Former TSA Worker Charged With Hacking - The Department of Justice indictment alleges that a former TSA employee tampered with servers containing data from the Terrorist Screening Database. The Department of Justice has charged a Colorado man and former Transportation Security Administration (TSA) employee with trying to inject malicious code into TSA databases. http://www.informationweek.com/news/government/security/showArticle.jhtml?articleID=223500107

FYI -
Citibank exposes 600,000 customers' Social Security numbers - In late January, Citibank mailed year-end tax statements to 600,000 Citi customers via the U.S. Postal Service that included the customers' Social Security numbers ... on the outside of the envelope. http://newsblogs.chicagotribune.com/the-problem-solver/2010/03/citibank-exposes-600000-customers-social-security-numbers.html

FYI -
'Cavalier' GCHQ online spy centre loses 35 laptops - The UK's electronic spy centre was today lambasted by MPs for having a "cavalier" attitude to data security. The centre is responsible for tracking the electronic communications of terrorists. http://www.computerworlduk.com/management/government-law/public-sector/news/index.cfm?RSS&NewsId=19344

FYI -
Man accused of disabling 100 cars over Internet - Texan fired from dealership remotely set off car horns at old workplace - A man fired from a Texas auto dealership used an Internet service to remotely disable ignitions and set off car horns of more than 100 vehicles sold at his old workplace, police said. http://www.msnbc.msn.com/id/35919648/ns/technology_and_science-security/

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WEB SITE COMPLIANCE -
We conclude the series regarding FDIC Supervisory Insights regarding
Incident Response Programs.  (12 of 12)

What the Future Holds


In addition to meeting regulatory requirements and addressing applicable industry best practices, several characteristics tend to differentiate banks. The most successful banks will find a way to integrate incident response planning into normal operations and business processes. Assimilation efforts may include expanding security awareness and training initiatives to reinforce incident response actions, revising business continuity plans to incorporate security incident responses, and implementing additional security monitoring systems and procedures to provide timely incident notification. Ultimately, the adequacy of a bank's IRP reflects on the condition of the information security program along with management's willingness and ability to manage information technology risks. In essence, incident response planning is a management process, the comprehensiveness and success of which provide insight into the quality and attentiveness of management. In this respect, the condition of a bank's IRP, and the results of examiner review of the incident response planning process, fit well within the objectives of the information technology examination as described in the Information Technology-Risk Management Program.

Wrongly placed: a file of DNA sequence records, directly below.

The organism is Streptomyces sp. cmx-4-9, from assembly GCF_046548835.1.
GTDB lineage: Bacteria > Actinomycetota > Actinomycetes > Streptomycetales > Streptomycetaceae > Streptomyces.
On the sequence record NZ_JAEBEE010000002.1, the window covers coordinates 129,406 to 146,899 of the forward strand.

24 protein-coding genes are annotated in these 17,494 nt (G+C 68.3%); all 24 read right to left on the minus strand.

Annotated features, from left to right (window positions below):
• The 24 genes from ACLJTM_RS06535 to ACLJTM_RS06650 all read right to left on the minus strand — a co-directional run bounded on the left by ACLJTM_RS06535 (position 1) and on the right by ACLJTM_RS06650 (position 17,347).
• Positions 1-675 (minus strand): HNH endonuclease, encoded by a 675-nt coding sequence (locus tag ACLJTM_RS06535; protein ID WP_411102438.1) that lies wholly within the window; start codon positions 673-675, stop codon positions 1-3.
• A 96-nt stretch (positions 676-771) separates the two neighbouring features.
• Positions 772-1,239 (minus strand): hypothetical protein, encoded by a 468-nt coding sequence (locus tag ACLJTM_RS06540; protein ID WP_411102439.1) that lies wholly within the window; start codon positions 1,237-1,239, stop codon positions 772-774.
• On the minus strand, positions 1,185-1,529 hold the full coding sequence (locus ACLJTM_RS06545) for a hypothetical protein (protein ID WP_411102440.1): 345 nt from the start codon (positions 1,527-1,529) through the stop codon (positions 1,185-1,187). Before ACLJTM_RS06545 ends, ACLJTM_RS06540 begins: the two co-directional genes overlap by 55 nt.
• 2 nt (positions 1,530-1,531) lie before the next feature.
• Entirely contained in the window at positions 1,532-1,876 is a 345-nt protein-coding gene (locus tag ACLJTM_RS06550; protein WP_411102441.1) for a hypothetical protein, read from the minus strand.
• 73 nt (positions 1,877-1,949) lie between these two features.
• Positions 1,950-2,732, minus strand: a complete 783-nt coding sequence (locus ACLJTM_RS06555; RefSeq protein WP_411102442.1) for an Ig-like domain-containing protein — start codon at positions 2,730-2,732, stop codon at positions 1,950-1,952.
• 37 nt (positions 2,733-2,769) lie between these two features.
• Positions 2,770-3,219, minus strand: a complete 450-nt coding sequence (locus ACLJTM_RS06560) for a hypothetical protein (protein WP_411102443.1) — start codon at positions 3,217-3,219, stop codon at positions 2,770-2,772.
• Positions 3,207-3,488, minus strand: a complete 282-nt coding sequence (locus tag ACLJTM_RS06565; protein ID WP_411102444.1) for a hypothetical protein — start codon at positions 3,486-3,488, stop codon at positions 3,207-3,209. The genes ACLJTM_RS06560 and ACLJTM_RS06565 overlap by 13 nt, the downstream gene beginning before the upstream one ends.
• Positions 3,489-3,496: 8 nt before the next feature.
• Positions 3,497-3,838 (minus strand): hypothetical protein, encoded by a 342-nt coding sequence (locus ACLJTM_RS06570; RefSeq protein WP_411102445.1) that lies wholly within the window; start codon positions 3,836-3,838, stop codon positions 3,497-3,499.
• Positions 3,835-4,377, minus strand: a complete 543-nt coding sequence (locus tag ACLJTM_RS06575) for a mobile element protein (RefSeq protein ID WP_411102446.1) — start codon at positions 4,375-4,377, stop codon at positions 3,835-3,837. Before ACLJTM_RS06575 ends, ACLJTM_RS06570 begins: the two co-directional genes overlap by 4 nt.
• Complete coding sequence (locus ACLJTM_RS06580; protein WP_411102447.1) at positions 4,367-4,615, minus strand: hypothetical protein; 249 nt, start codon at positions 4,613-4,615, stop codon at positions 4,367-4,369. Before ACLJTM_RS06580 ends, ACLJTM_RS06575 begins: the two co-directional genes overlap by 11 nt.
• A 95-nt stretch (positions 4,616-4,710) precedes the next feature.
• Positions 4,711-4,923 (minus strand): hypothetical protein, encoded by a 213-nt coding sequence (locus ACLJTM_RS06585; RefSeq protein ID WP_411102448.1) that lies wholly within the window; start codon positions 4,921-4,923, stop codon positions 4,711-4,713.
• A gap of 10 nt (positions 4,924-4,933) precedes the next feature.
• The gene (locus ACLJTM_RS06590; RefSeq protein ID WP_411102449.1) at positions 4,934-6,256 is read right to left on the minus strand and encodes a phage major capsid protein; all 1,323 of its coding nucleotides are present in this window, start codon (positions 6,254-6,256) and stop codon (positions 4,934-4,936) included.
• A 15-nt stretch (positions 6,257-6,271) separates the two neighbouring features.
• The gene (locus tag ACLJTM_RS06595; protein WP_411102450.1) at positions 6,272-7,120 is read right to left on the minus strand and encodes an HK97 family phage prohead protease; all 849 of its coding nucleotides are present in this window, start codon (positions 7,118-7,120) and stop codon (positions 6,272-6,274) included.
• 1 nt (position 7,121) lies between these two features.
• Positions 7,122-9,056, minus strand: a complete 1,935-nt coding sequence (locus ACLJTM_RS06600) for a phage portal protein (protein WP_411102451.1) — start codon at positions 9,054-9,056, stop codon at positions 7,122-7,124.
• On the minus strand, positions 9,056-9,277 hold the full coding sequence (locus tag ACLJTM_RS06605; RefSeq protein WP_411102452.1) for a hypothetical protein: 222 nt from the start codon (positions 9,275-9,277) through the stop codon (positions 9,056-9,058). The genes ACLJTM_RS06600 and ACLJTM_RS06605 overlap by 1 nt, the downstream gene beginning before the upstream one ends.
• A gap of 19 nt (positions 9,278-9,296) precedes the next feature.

An IRP is a critical component of a well-formed and effective information security program and has the potential to provide tangible value and benefit to a bank. Similar to the importance of a business continuity planning program as it relates to the threat of natural and man-made disasters, sound IRPs will be necessary to combat new and existing data security threats facing the banking community. Given the high value placed on the confidential customer information held within the financial services industry, coupled with the publicized success of known compromises, one can reasonably assume that criminals will continue to probe an organization's defenses in search of weak points. The need for response programs is real and has been recognized as such by not only state and Federal regulatory agencies (through passage of a variety of legal requirements), but by the banking industry itself. The challenges each bank faces are to develop a reasonable IRP providing protections for the bank and the consumer and to incorporate the IRP into a comprehensive, enterprise-wide information security program. The most successful banks will exceed regulatory requirements to leverage the IRP for business advantages and, in turn, improved protection for the banking industry as a whole.